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Sachem BOE Unveils First Draft of 2013-14 Budget

Pension increases, lost revenue leads to potentially large tax hike, or tough-decision budget cuts.

During a short presentation at last night's Sachem Board of Education meeting, Associate Superintendent Bruce Singer released a first draft of the proposed 2013-14 academic year operating budget. The proposed budget breaks the $300 million mark at $305,141,296, an increase by almost 5 percent from $291,358,344. 

Singer attributed the hike to a combination of decreased state aid, lost revenue, and a particularly large jump in payment to the Teachers Retirement System. 

"This is going to take many more meetings," Singer said. "The loss of state aid, the loss of reserves and the increase in pensions: it's all hitting us this year."

The budget options for Sachem residents range from full adoption, to tax cap adoption, to no adoption. The tax cap adoption would lead to a budget shortfall of $16.5m, and could possibly lead to a cut in services. Without a tax levy increase at all, the shortfall would grow to $22m. 

Some of the programs on the potential chopping block include: 

  • Full Day Kindergarten $3m Savings
  • Interscholastic Athletics $2.7m Savings
  • NYS minimum Music program $1.35m Savings
  • All Co-Curricular Programs $600,000 Savings
  • Gate Program $300,000 Savings
  • Transportation Cuts $6m Savings

After these cuts, according to the current proposal, the district would still need to cut $2.5m worth of fat from the budget. Without enforcing the tax levy cap, district residents would see a 13.91% increase in taxes next year, but in order to pass such a budget there would need to be a 60% approval ratio at the polls. If the budget falls within the tax cap limits, district residents would see a 3.47% increase in taxes, but could see drastic cuts in services.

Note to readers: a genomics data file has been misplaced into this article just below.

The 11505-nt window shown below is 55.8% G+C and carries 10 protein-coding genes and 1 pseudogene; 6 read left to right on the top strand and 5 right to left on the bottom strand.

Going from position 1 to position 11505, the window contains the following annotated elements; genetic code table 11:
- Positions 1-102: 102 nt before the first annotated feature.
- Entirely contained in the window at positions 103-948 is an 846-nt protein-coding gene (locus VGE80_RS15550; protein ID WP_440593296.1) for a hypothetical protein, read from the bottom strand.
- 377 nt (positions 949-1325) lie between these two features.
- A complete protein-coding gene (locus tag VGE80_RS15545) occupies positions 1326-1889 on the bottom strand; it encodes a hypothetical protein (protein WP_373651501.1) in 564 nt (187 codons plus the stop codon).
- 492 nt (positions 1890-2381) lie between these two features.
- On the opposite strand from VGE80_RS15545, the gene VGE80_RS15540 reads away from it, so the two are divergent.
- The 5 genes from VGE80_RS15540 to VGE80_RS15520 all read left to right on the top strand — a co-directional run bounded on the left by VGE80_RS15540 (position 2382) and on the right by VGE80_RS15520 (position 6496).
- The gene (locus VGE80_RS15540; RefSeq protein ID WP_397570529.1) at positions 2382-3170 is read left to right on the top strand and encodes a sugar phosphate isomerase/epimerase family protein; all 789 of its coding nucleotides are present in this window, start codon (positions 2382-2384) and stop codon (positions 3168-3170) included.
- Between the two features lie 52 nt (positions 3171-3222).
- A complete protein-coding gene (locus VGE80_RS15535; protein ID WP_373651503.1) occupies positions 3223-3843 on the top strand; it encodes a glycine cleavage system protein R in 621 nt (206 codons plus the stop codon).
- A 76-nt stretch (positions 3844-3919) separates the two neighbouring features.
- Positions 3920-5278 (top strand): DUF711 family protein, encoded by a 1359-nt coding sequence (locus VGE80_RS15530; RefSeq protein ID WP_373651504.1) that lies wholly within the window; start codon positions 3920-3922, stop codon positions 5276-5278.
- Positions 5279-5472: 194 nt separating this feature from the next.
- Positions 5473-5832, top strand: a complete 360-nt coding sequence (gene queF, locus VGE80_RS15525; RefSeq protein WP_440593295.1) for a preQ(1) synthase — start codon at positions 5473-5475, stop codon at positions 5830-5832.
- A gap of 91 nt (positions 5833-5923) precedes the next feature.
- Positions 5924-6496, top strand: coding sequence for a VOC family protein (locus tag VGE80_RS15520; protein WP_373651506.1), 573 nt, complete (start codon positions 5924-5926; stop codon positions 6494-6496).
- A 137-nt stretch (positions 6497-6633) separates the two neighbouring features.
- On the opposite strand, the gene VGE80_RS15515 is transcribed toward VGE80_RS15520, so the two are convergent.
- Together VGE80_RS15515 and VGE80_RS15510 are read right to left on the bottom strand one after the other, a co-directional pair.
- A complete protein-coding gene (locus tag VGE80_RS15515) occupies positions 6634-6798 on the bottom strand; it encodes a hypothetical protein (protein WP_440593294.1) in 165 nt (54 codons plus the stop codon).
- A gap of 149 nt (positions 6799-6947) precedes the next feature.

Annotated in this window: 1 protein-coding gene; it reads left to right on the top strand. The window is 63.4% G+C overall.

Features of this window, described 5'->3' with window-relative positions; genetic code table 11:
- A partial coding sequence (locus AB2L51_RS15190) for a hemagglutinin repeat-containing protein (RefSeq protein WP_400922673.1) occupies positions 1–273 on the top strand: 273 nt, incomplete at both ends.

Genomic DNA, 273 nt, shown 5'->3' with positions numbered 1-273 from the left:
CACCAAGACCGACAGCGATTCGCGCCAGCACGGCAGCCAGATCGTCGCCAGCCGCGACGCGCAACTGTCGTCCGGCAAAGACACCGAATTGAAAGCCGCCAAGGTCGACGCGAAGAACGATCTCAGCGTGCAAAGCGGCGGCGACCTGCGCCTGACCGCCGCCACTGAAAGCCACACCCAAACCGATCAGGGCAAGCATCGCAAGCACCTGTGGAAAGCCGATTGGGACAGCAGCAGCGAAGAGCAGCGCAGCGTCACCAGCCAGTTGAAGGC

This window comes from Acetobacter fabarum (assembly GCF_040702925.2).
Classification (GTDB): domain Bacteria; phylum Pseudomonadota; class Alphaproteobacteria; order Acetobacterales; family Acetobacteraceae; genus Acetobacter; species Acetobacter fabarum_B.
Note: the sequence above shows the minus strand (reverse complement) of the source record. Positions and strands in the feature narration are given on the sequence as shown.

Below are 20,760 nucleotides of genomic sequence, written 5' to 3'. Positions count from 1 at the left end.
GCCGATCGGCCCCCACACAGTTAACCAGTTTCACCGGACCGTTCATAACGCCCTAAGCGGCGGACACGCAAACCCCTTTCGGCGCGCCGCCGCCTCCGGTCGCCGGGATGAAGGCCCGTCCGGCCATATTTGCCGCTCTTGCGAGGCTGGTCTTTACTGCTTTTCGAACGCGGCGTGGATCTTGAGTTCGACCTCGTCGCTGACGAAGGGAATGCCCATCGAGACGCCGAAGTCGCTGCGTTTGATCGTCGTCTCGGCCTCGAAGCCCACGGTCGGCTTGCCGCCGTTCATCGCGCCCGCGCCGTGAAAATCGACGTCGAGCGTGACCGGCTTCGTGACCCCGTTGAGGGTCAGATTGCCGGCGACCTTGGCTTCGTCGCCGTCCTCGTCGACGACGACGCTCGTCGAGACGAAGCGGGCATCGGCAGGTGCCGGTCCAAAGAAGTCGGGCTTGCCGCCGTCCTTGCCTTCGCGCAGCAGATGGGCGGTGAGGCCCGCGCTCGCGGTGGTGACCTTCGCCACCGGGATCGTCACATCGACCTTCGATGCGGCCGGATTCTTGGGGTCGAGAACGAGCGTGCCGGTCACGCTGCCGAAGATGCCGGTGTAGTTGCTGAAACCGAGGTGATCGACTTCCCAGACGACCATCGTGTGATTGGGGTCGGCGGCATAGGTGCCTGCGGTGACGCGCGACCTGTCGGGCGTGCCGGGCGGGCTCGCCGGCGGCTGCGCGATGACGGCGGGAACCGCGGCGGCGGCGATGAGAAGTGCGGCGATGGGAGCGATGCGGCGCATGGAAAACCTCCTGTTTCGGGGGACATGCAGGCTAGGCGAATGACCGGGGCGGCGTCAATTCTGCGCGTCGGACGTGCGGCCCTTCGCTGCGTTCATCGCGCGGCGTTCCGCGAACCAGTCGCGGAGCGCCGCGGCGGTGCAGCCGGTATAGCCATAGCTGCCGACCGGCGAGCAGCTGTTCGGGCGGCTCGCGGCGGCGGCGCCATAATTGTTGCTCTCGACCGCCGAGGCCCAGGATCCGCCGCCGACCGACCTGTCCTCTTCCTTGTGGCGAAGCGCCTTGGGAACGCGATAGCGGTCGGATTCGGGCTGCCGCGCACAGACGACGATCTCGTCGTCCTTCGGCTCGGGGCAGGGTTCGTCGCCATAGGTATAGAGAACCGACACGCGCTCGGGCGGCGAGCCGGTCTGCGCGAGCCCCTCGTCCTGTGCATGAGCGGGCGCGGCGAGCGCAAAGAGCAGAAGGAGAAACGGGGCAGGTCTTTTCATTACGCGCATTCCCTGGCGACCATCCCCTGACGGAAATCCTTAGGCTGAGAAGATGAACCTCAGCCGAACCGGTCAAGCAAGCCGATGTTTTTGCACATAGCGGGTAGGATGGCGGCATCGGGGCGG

Listed in the presentation were some of the key expenditure increases from this year to next, including a 5.65m increase in the pension system payout, a $5m increase in salaries and a 2.72m increase in healthcare payouts.

According to Board Member Michael Isernia, the only increase in expenditures that can be controlled by the board is in the salary category. 

"I think we owe it to the community to discuss salaries like we've done in the past," Isernia said. 

Meanwhile, the proposal listed some options to help the district increase its revenue stream aside from taxes. These options include:

  • The sale of the district's building at 245 Union Avenue
  • Increase in Field Usage Fees
  • Increase in Food Service Fees
  • Increase in Child Care Fees

Both Singer and the board members did point out, however, that selling 245 Union Avenue would take some time and would likely not help the 2013-14 budget shortfall.

Board Member Douglas Duncan suggested possibly consolidating the varsity sports program, so that there is just one Varsity team for each sport, as opposed to the East/North programs currently in use. Duncan also asked the board to look into the cost-benefit of possibly closing and consolidating one or more elementary school buildings.

Singer stated he would return to the board with some solid numbers under those considerations. Further budget discussions are slated for the next general meeting in January.  

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